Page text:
While declaring bankruptcy may seem like a daunting process, it can give you the new start you need to get your finances back on track. If you’re considering this option, be sure to speak with an experienced insolvency practitioner who can help guide you through the process.
Alternatives to bankruptcy
There are several alternatives to bankruptcy that you may want to consider if you are struggling with debt.
Negotiate: One option is to negotiate with your creditors to try and agree on a repayment plan that you can afford.
Debt relief order: Another option is to apply for a debt relief order which could help to reduce your debts. You could also consider selling some of your possessions or taking out a loan from family or friends.
Debt consolidation loan: If you live from paycheck to paycheck, a debt consolidation loan might be a great way to become more financially stable.
“Government help” with debt/debt solutions
If you are struggling with your monthly repayments for your debt, there is some help available from the government. Speak to your creditors about the Breathing Space (Debt Respite Scheme) to get protection while you come up with a debt plan.
If you are on a low income or benefits, you may be able to get help with your mortgage interest payments or council tax. You could also apply for a debt relief order which could reduce your debts.
There are LOTS of schemes advertised where they promise to “write off 80% of your debts” through a “government scheme”. They are simply advertising an IVA, and the company selling them makes a lot of money out of you. Around 30% of IVAs fail, so it’s definitely worth taking advice (and never paying).
Not all debts are included in bankruptcy UK
If you want to have money written off through bankruptcy, you need to be aware that not all previous debts can be included.
Debts that cannot be included (so you will still need to make arrangements for repayments) are:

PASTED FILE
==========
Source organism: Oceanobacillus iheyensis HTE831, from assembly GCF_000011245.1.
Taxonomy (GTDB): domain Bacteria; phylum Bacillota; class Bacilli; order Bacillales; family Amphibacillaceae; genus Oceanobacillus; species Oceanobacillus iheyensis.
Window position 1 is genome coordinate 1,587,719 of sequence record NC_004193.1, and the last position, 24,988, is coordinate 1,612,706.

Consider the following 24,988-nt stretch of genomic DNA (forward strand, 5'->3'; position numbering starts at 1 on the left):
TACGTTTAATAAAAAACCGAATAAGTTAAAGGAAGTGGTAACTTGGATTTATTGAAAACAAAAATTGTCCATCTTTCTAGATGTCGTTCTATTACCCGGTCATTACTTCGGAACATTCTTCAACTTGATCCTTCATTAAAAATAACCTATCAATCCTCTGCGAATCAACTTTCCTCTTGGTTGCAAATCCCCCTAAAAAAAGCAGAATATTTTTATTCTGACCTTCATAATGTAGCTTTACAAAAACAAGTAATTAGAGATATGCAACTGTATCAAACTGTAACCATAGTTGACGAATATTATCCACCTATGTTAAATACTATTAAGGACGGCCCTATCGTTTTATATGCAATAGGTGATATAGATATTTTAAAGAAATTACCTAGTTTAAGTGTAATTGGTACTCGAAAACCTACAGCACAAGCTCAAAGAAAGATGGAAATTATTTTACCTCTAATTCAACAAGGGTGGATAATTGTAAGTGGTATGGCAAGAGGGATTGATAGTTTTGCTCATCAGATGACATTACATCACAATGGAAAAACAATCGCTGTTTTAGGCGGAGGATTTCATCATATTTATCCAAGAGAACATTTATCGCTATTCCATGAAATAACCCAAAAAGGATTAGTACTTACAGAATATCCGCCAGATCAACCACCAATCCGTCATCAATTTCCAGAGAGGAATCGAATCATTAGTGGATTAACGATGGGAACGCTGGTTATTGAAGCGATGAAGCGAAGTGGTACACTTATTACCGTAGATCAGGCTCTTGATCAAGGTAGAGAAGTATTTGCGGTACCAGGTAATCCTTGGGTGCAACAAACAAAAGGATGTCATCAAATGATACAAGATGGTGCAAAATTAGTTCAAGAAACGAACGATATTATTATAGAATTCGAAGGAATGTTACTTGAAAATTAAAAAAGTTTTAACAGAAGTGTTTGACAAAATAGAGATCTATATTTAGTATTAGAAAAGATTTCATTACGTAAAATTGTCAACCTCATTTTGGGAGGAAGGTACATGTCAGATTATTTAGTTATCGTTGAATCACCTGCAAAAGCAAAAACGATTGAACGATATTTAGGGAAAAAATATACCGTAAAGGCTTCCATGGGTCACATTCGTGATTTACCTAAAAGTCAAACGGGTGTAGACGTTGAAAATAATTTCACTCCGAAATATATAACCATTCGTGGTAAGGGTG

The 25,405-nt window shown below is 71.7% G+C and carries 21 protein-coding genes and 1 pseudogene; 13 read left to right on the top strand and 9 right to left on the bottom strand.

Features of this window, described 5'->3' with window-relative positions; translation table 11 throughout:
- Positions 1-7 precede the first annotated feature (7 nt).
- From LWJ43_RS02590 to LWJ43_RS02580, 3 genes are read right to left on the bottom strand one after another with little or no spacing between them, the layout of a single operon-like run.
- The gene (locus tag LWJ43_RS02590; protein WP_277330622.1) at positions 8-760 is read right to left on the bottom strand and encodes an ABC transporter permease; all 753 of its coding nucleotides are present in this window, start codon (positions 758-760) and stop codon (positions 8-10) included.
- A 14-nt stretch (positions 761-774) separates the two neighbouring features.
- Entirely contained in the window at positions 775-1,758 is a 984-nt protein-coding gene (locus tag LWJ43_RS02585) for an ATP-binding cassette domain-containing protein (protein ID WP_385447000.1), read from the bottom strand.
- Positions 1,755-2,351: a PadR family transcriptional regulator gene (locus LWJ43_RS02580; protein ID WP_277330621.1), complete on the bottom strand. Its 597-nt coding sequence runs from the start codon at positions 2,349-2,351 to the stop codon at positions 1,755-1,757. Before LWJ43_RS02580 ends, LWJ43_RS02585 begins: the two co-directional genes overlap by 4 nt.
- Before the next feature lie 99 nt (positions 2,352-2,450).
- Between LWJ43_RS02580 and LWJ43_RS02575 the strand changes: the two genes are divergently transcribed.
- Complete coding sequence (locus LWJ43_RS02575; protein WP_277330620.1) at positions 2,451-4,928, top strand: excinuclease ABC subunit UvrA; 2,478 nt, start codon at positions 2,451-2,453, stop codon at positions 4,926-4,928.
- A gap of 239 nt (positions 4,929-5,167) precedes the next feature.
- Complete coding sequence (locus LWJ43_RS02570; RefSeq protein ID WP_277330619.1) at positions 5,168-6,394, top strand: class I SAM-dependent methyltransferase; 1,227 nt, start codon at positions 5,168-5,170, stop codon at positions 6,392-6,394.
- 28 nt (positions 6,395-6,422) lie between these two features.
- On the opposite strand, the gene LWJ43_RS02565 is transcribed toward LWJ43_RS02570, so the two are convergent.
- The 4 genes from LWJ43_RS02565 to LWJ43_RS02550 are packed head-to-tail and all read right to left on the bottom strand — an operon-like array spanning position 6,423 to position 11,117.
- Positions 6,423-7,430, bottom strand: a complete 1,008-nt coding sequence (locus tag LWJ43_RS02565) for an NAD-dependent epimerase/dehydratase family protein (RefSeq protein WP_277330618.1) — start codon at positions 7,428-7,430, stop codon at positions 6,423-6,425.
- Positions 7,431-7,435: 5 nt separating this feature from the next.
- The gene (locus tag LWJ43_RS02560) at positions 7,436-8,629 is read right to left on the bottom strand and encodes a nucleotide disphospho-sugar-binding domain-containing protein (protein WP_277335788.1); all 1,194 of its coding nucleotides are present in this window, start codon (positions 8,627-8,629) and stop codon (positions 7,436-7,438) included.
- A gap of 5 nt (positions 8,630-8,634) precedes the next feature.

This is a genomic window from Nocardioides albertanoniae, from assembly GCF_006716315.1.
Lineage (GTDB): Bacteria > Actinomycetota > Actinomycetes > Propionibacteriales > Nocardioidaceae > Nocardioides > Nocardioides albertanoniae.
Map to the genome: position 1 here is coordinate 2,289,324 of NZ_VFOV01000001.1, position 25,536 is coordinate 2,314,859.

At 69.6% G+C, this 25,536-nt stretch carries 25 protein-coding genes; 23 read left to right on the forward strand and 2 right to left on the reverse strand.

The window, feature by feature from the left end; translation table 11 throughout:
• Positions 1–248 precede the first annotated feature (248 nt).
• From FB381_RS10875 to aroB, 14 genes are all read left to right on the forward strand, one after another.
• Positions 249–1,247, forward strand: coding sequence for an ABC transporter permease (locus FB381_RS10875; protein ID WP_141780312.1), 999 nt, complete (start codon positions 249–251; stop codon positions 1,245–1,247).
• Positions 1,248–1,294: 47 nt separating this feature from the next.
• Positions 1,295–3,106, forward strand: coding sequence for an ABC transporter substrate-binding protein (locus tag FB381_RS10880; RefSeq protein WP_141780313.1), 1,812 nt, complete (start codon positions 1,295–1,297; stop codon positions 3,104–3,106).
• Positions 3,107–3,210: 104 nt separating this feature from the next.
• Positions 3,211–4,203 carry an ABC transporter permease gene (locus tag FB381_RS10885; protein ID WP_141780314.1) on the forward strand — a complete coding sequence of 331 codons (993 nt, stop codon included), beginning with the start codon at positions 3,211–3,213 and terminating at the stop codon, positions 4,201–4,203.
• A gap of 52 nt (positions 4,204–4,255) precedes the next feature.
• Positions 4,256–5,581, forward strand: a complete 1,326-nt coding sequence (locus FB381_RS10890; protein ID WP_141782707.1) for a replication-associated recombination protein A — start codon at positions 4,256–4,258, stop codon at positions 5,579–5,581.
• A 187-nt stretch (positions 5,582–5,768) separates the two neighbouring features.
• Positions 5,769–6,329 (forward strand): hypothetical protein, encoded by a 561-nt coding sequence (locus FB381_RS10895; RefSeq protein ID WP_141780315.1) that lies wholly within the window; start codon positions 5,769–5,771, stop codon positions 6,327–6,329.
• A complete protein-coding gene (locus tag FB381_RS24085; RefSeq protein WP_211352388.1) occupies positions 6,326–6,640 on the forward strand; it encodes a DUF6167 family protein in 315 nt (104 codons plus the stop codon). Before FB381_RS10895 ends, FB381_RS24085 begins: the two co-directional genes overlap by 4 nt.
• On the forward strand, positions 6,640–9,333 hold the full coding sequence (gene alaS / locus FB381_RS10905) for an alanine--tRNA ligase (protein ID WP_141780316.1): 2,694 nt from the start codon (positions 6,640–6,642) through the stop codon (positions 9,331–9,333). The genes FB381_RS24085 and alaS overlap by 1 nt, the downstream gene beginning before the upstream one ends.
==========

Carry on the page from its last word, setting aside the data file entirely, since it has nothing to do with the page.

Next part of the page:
- Student loans
- Child maintenance
- Criminal fines
- Social fund loans
- Court orders for injury compensation
- Family proceeding payments ordered by the court
- Fraudulent debts
- Mortgage payments if you don’t want to sell the house
- TV licence
- Any debts you accumulate after going bankrupt
How long does the bankruptcy process last?
The bankruptcy process only lasts for around 12 months. After the 12 months are over, you are free again and can have a fresh financial start. The bankruptcy will stay on your credit report for up to 6 years. Some people may still have a bankruptcy restriction order which can restrict finances.
What percentage of bankruptcies are denied in the UK?
Less than 1% of all bankruptcies filed in the UK are rejected, so the possibility of this happening to you is very slim.
However, if you are worried that there is a possibility of this occurring, you can ask your insolvency practitioner or a debt advice charity to make sure that your bankruptcy application won’t be rejected.
How many kinds of bankruptcy are there?
There are essentially two types of bankruptcy in the UK; one for individuals and the other for businesses, known as Creditors’ Voluntary Liquidation (CVL).
A CVL is when the company’s directors decide that it can no longer pay its debts, and they petition for it to be wound up voluntarily. This type of bankruptcy is also sometimes known as a ‘wet ink’ insolvency because it requires all creditors to agree to the terms set out by the directors.
Once a CVL has been granted, an official receiver is appointed to oversee the process and make sure that the company’s assets are sold off in an orderly way. The proceeds from the sale of assets are used to pay off creditors, and any surplus money is distributed among the shareholders.
Bankruptcy is a legal process that can help individuals or businesses get out of debt. However, there are also some drawbacks to filing for bankruptcy. In the UK, some of the pros of bankruptcy include getting rid of most of your debts, stopping creditors from harassing you, and making it easier to get a fresh start financially.
On the other hand, some of the cons of bankruptcy include damaging your credit score, losing certain assets, and having to go through a lengthy and complex process. It might be a good idea to have a basic bank account for you to use for wages and bills.
Ultimately, whether or not bankruptcy is right for you will depend on your personal circumstances. If you have looked at all other debt solutions, but none seem to help, then bankruptcy status might be the best and only viable option for your financial situation.